You are here -allRefer - Reference - Country Study & Country Guide - Singapore >

allRefer Reference and Encyclopedia Resource

allRefer    
allRefer
   


-- Country Study & Guide --     

 

Singapore

 
Country Guide
Afghanistan
Albania
Algeria
Angola
Armenia
Austria
Azerbaijan
Bahrain
Bangladesh
Belarus
Belize
Bhutan
Bolivia
Brazil
Bulgaria
Cambodia
Chad
Chile
China
Colombia
Caribbean Islands
Comoros
Cyprus
Czechoslovakia
Dominican Republic
Ecuador
Egypt
El Salvador
Estonia
Ethiopia
Finland
Georgia
Germany
Germany (East)
Ghana
Guyana
Haiti
Honduras
Hungary
India
Indonesia
Iran
Iraq
Israel
Cote d'Ivoire
Japan
Jordan
Kazakhstan
Kuwait
Kyrgyzstan
Latvia
Laos
Lebanon
Libya
Lithuania
Macau
Madagascar
Maldives
Mauritania
Mauritius
Mexico
Moldova
Mongolia
Nepal
Nicaragua
Nigeria
North Korea
Oman
Pakistan
Panama
Paraguay
Peru
Philippines
Poland
Portugal
Qatar
Romania
Russia
Saudi Arabia
Seychelles
Singapore
Somalia
South Africa
South Korea
Soviet Union [USSR]
Spain
Sri Lanka
Sudan
Syria
Tajikistan
Thailand
Turkmenistan
Turkey
Uganda
United Arab Emirates
Uruguay
Uzbekistan
Venezuela
Vietnam
Yugoslavia
Zaire

Singapore

ROAD TO INDEPENDENCE, 1955-65

In 1953 the colonial government appointed Sir George Rendel to head a commission to review the Singapore constitution and devise a "complete political and constitutional structure designed to enable Singapore to develop as a self-contained and autonomous unit in any larger organization with which it may ultimately become associated." The commission recommended partial internal selfgovernment for Singapore, with Britain retaining control of internal security, law, finance, defense, and foreign affairs. It also proposed a single-chamber Legislative Assembly of thirty-two members, twenty-five of whom would be elected, and a nine-member council of ministers that would act as a cabinet. The governor retained his power to veto legislation. The British government accepted the commission's recommendations, and the Rendel constitution went into effect in February 1954, with elections scheduled for the Legislative Assembly for April 1955. Voters were to be automatically registered, which was predicted to greatly enlarge the size of the turnout over previous elections. Although the new constitution was a long way from offering Singapore full independence, election fever gripped the country as new political alliances and parties were formed.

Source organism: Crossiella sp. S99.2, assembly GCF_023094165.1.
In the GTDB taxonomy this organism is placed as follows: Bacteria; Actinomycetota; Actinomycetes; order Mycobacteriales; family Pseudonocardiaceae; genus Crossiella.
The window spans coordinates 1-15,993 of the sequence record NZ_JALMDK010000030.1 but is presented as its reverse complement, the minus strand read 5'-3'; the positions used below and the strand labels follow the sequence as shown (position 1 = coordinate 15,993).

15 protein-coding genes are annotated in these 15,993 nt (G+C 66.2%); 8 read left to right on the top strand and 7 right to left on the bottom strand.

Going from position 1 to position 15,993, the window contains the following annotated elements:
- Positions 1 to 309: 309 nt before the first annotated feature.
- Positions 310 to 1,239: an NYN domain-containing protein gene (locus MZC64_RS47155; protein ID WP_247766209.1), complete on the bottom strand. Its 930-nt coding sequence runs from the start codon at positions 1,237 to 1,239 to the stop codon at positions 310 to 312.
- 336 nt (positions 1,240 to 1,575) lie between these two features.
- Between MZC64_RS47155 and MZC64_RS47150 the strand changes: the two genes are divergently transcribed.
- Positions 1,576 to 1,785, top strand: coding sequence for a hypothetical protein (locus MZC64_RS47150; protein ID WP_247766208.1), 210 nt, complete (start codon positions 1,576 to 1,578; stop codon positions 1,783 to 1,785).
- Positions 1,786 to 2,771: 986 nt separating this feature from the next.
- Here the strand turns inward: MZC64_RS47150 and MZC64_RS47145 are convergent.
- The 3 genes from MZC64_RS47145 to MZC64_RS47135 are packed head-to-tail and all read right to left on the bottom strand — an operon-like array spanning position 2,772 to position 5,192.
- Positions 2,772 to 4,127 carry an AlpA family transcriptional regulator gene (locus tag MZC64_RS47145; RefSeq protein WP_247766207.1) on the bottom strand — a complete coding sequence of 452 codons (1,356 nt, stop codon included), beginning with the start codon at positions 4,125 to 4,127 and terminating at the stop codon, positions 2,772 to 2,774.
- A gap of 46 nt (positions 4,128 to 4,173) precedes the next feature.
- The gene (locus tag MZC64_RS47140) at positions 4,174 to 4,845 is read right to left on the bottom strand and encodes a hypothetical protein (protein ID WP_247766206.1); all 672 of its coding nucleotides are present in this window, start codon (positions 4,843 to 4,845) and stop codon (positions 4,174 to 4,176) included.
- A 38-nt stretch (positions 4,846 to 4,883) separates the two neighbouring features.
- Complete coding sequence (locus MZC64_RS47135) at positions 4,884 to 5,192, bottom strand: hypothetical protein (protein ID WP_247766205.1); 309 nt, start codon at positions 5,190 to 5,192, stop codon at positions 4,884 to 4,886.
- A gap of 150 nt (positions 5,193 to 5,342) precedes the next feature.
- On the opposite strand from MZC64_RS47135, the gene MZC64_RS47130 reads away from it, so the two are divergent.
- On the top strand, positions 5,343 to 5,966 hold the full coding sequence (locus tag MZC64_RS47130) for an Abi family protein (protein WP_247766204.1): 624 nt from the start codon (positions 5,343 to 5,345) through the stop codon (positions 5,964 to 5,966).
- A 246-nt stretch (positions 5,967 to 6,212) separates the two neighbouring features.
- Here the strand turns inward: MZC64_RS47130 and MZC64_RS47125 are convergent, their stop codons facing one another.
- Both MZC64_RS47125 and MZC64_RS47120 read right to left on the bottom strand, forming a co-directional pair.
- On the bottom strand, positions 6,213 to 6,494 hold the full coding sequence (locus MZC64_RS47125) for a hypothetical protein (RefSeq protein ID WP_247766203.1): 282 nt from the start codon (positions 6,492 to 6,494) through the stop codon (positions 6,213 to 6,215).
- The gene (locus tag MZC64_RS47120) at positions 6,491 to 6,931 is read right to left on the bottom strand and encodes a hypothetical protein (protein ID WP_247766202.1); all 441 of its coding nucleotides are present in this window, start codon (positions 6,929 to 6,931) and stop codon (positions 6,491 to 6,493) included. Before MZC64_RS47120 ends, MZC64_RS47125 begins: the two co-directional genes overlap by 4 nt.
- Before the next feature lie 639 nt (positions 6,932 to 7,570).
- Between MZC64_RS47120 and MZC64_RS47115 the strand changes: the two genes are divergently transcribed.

Two former members of the Singapore Labour Party, Lim Yew Hock and Francis Thomas, and a prominent lawyer, David Marshall, formed a new political party, the Labour Front, in July 1954. Marshall, who was a member of Singapore's small Jewish community, had studied law in Britain, fought with the Singapore Volunteer Corps during the Japanese invasion, and worked in the coal mines of Hokkaido as a prisoner of war. Under the leadership of Marshall, a staunch anticolonialist, the party campaigned for immediate independence within a merged Singapore and Malaya, abolishing the Emergency regulations, Malayanization of the civil service within four years (by which time local officials would take over from colonial officials), multiligualism, and Singapore citizenship for its 220,000 China-born inhabitants. Marshall, a powerful speaker, promised "dynamic socialism" to counter "the creeping paralysis of communism" as he denounced colonialism for its exploitation of the masses.

Data as of December 1989

Singapore - TABLE OF CONTENTS

  • Introduction
  • History & Historical Setting

  • Go Up - Top of Page

    Make allRefer Reference your HomepageAdd allRefer Reference to your FavoritesGo to Top of PagePrint this PageSend this Page to a Friend


    Information Courtesy: The Library of Congress - Country Studies


    Content on this web site is provided for informational purposes only. We accept no responsibility for any loss, injury or inconvenience sustained by any person resulting from information published on this site. We encourage you to verify any critical information with the relevant authorities.

     

     

     
     


    About Us | Contact Us | Terms of Use | Privacy | Links Directory
    Link to allRefer | Add allRefer Search to your site

    allRefer
    All Rights reserved. Site best viewed in 800 x 600 resolution.